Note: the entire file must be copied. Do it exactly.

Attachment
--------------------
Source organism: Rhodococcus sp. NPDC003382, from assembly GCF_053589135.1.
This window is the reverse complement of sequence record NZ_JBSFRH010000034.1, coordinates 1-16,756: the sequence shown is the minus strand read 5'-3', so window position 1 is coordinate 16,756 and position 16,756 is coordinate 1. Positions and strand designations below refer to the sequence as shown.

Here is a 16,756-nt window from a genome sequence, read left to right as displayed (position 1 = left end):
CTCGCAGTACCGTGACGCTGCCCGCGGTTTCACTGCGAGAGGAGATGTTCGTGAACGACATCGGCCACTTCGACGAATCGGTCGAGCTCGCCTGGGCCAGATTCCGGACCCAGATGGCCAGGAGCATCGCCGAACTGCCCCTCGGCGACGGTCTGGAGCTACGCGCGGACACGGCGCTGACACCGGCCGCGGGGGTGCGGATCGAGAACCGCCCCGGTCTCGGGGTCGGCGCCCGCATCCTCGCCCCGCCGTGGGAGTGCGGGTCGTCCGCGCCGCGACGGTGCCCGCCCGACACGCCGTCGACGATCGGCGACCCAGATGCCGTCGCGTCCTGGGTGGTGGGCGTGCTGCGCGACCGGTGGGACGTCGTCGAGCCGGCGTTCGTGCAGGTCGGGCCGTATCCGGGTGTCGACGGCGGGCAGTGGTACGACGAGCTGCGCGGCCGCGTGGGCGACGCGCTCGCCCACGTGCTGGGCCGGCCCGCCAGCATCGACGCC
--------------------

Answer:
Source organism: Rhodococcus sp. NPDC003382, from assembly GCF_053589135.1.
This window is the reverse complement of sequence record NZ_JBSFRH010000034.1, coordinates 1-16,756: the sequence shown is the minus strand read 5'-3', so window position 1 is coordinate 16,756 and position 16,756 is coordinate 1. Positions and strand designations below refer to the sequence as shown.

Here is a 16,756-nt window from a genome sequence, read left to right as displayed (position 1 = left end):
CTCGCAGTACCGTGACGCTGCCCGCGGTTTCACTGCGAGAGGAGATGTTCGTGAACGACATCGGCCACTTCGACGAATCGGTCGAGCTCGCCTGGGCCAGATTCCGGACCCAGATGGCCAGGAGCATCGCCGAACTGCCCCTCGGCGACGGTCTGGAGCTACGCGCGGACACGGCGCTGACACCGGCCGCGGGGGTGCGGATCGAGAACCGCCCCGGTCTCGGGGTCGGCGCCCGCATCCTCGCCCCGCCGTGGGAGTGCGGGTCGTCCGCGCCGCGACGGTGCCCGCCCGACACGCCGTCGACGATCGGCGACCCAGATGCCGTCGCGTCCTGGGTGGTGGGCGTGCTGCGCGACCGGTGGGACGTCGTCGAGCCGGCGTTCGTGCAGGTCGGGCCGTATCCGGGTGTCGACGGCGGGCAGTGGTACGACGAGCTGCGCGGCCGCGTGGGCGACGCGCTCGCCCACGTGCTGGGCCGGCCCGCCAGCATCGACGCC